The U.K. logged the biggest budget deficit for the month of August as benefit payments increased and corporation tax receipts declined, data from the Office for National Statistics showed Friday.
Excluding intervention, public sector net borrowing was GBP 14.4 billion in August, which was equal to the net borrowing in August 2011. Nonetheless, the deficit was slightly below the GBP 15 billion shortfall forecast by economists.
Tax revenues climbed 1.8 percent, while spending grew 2.5 percent. Revenues were hurt by a 2.1 percent fall in the corporation tax receipts. Meanwhile, benefit payments increased 4.9 percent.
At the same time, public sector net debt totaled GBP 1,039.5 billion at the end of August, which was equivalent to 66.1 percent of gross domestic product. The Office for Budget Responsibility had earlier estimated the deficit to peak at 76.3 percent of GDP in 2014-15.
During the first five months of the fiscal year, the deficit excluding the transfer of Royal Mail pension, increased to GBP 59 billion. Chancellor George Osborne is likely to miss the GBP 120 billion full year target.
In an interview to Channel 4 late Thursday, Bank of England Governor Mervyn King said it would be acceptable to Osborne to miss his pledge on debt reduction due to a global economic slowdown.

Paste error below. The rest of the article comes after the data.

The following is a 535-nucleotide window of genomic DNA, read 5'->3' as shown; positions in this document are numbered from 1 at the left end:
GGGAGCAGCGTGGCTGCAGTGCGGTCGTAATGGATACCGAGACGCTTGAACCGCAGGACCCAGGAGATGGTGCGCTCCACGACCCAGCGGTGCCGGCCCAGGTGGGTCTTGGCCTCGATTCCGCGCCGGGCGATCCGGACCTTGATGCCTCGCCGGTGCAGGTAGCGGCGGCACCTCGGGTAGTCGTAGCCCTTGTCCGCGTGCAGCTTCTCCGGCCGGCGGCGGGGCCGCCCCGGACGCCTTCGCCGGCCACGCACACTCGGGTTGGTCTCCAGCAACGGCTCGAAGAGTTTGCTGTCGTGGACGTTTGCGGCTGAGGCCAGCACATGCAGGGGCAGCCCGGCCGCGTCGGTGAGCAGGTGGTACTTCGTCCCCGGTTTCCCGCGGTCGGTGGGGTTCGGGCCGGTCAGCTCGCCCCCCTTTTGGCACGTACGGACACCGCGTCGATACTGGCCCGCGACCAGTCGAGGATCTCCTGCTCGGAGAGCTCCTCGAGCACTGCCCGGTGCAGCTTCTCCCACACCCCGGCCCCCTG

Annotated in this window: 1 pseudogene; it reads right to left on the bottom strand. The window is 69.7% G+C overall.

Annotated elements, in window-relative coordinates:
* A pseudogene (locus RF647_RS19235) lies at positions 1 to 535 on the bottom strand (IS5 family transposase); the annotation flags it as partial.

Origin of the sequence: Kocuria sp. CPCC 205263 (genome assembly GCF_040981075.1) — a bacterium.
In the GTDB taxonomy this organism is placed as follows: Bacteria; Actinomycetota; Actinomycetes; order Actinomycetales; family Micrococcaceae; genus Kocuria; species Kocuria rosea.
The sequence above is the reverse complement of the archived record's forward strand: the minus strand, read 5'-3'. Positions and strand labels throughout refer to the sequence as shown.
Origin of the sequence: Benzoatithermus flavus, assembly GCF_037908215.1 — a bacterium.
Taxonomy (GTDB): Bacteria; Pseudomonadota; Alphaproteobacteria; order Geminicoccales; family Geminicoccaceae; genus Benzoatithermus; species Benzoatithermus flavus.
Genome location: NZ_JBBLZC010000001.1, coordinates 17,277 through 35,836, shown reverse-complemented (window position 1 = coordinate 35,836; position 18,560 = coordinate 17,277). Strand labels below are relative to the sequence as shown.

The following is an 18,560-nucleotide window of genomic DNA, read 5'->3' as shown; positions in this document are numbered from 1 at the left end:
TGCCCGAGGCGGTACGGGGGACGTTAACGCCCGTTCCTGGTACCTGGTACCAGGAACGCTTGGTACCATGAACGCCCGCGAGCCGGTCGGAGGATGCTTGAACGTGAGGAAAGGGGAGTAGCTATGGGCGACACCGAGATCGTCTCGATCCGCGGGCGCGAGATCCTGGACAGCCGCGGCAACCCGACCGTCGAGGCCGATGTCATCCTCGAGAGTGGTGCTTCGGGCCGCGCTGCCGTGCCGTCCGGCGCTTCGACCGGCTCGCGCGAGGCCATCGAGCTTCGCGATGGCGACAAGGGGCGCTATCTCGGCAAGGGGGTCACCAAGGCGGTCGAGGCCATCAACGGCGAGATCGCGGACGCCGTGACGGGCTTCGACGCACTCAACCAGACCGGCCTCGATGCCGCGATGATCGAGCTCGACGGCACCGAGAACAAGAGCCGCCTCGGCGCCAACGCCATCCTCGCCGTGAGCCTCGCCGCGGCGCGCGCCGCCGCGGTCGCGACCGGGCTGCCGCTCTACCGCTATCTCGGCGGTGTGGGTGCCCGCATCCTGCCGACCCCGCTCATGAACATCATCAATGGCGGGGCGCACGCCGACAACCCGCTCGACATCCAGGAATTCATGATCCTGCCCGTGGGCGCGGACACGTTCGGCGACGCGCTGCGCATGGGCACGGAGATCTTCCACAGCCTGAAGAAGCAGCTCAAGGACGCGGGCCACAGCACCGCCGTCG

Data showed that in 2011/12, public sector net borrowing was GBP 119.3 billion, this was GBP 6.7 billion lower than the Office for Budget Responsibility forecasted net borrowing for 2011/12 of GBP 126 billion.
Looking ahead, Martin Beck at Capital Economics said it is possible that the recent improvement in the economic news will cause the borrowing trend to improve soon. However, the economist said it would require a dramatic turnaround to put borrowing back on track to meet the OBR's plans.
by RTT Staff Writer
For comments and feedback: email@example.com
What parts of the world are seeing the best (and worst) economic performances lately? Click here to check out our Econ Scorecard and find out! See up-to-the-moment rankings for the best and worst performers in GDP, unemployment rate, inflation and much more.